Virgil Biography

(Ancient Roman Poet of the Augustan Period)

Birthday: October 15, 70 (Libra)

Born In: Cisalpine Gaul

Publius Vergilius Maro, better known as Virgil, was a well-known ancient Roman poet of the Augustan period, who was regarded by Roman poets as the greatest among them. He is mainly known for his work ‘The Aeneid’, which is the story of Rome’s legendary founder, Aeneas. From the time of its composition till the present day, this work has been considered the national epic in Rome. Despite the veneration he received in Rome, not much is known about his early life and family. Some scholars are of the belief that Virgil was born into a family of humble means and considered pursuing a career in law before becoming a poet. Romans not only regarded him as their own national poet, but also the spokesman of their ideals and achievements. A much respected figure, he is believed to have reached the ultimate perfection in his art which is reflected in the fact that his poems were used as school textbooks during the 1st century AD. His works have also had a deep influence on Western literature, which is another reason why he is still widely remembered today.
Quick Facts

Also Known As: Publius Vergilius Maro

Died At Age: -52

Born Country: Italy

Quotes By Virgil Poets

Died on: September 21, 19

place of death: Brindisi, Italy

Childhood & Early Life
Virgil was born on October 15, 70 BC, in a village named Andes, near Mantua, in Northern Italy where he also spent most of his early life. His family was of a humble background, though not much is known about them.
He is believed to have started taking formal education from around the age of five. He is said to have travelled to Cremona, Milan and Rome, to study rhetoric, medicine as well as astronomy. He later abandoned these and took up philosophy. He is also believed to have been extremely shy and reserved, and according to many sources, he suffered from poor health almost all his life.
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Most of the poems Virgil wrote in his early life can be found in the collection ‘Appendix Vergiliana.’ But later, scholars learnt that this collection contained poems of other poets from the 1st Century AD as well.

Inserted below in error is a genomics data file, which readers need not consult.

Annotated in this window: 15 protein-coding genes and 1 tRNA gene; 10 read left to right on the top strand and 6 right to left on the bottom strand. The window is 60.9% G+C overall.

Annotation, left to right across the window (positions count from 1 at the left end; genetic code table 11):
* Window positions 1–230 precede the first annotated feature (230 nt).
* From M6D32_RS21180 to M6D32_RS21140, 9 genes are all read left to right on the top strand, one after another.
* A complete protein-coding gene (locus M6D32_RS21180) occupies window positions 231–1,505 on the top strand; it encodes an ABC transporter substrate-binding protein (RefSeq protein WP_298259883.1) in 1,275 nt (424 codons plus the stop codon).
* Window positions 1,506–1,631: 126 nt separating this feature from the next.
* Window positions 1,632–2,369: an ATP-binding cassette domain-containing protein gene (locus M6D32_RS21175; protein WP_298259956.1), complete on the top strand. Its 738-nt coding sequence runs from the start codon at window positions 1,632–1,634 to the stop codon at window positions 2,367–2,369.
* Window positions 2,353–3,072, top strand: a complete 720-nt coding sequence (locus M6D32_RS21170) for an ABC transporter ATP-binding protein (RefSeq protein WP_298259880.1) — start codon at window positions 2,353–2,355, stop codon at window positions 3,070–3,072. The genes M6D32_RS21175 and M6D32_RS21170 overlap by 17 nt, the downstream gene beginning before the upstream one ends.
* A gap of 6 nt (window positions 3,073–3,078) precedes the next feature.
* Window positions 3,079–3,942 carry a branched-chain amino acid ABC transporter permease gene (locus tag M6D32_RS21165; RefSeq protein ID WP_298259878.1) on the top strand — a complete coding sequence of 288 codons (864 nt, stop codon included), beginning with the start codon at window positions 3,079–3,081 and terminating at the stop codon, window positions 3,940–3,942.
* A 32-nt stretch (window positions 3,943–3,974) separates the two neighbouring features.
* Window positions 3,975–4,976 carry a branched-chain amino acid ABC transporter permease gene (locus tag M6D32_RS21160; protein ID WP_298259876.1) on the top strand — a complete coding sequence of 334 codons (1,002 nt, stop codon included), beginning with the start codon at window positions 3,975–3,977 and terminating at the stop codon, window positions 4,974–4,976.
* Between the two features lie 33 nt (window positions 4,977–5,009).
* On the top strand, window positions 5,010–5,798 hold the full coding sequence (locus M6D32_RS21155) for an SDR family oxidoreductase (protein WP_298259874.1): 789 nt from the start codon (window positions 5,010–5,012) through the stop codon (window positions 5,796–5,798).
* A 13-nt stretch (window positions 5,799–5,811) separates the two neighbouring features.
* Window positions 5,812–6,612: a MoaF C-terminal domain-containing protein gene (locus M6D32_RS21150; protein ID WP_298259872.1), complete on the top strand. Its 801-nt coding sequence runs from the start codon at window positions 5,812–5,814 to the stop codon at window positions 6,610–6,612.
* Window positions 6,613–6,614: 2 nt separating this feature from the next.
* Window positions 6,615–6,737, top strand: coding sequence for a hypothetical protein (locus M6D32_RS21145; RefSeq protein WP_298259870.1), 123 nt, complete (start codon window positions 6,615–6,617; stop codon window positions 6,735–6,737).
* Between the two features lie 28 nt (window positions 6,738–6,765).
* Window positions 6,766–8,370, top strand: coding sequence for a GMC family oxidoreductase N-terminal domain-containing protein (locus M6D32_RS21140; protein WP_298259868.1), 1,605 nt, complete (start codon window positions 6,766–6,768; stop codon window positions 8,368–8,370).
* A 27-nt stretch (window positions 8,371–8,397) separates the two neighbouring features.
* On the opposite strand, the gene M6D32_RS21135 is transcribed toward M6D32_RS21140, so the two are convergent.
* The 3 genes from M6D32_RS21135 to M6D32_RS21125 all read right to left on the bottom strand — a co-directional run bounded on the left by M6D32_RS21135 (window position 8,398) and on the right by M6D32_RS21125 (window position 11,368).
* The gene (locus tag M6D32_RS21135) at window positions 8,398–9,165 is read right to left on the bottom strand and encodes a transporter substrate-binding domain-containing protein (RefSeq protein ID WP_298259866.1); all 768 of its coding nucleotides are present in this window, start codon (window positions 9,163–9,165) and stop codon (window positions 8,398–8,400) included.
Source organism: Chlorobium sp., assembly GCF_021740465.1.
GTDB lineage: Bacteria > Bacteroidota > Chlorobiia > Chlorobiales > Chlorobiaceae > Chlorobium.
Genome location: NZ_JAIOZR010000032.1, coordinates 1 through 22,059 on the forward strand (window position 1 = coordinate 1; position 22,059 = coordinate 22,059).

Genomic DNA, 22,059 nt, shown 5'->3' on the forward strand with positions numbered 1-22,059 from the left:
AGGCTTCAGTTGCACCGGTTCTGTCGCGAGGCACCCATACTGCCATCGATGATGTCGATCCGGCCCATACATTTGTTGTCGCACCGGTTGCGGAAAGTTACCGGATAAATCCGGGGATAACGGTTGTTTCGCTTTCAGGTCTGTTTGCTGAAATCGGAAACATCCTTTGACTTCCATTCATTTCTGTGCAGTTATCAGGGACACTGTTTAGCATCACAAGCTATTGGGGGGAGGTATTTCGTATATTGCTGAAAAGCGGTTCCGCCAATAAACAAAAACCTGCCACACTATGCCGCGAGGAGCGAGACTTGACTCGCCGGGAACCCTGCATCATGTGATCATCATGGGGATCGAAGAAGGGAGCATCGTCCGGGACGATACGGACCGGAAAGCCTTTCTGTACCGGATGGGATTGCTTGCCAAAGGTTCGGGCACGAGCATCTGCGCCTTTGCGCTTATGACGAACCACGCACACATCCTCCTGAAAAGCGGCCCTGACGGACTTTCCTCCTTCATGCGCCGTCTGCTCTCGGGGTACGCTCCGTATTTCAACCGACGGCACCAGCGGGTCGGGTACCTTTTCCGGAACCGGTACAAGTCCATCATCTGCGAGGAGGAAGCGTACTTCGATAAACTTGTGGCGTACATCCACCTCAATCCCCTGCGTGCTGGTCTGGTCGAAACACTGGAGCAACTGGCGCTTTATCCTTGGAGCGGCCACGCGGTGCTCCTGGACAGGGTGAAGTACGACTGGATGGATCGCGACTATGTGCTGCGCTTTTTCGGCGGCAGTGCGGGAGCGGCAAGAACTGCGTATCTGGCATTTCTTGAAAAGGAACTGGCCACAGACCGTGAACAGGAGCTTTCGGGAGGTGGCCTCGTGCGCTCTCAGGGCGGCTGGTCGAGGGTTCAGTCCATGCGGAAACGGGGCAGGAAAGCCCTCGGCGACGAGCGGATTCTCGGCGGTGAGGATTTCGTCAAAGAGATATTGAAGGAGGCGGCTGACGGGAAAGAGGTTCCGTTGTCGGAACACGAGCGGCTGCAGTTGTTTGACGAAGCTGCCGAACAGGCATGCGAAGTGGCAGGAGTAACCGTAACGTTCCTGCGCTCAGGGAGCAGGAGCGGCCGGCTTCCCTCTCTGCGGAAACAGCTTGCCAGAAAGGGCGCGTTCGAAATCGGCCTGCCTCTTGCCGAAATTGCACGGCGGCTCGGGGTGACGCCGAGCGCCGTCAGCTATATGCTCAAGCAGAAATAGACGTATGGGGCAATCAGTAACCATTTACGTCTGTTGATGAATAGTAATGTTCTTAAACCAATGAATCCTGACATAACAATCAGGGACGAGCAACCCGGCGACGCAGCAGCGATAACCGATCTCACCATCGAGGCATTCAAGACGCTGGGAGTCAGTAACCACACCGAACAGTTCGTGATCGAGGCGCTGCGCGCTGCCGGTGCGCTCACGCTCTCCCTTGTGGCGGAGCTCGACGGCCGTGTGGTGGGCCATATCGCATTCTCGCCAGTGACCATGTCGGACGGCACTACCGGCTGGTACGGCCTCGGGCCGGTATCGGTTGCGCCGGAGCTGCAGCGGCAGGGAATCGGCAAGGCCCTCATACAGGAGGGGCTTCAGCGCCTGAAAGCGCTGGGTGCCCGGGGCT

He was mostly influenced by the Greek poet Theocritus, whose poetry inspired his first work ‘The Eclogues’ which was published around 39-38 BC. It was the dramatic interpretation of the revolutionary changes that happened in Rome in the period between 44 and 38 BC.
The work was a combination of visionary politics, as well as eroticism, which made his work an immediate success, and received wide attention. It also caught the attention of the famous Asinius Pollio, an influential poet, politician, as well as a literary critic. Pollio introduced Virgil to Octavian and secured his education in Milan, Rome as well as Naples.
His second work ‘Georgics’ was composed between 37 and 30 BC. It was a plea to several agricultural deities including Augustus, asking for the restoration of the traditional agricultural life that existed in Italy.
‘Georgics’ also had an instruction on things like plowing, growing trees, beekeeping, etc., though the purpose was believed to entertain readers rather than educate farmers. Though Virgil’s work can’t be regarded as political propaganda, it would also be wrong to say that his work wasn’t at all connected to the political scenario of that period.
The Aeneid (His Major Work)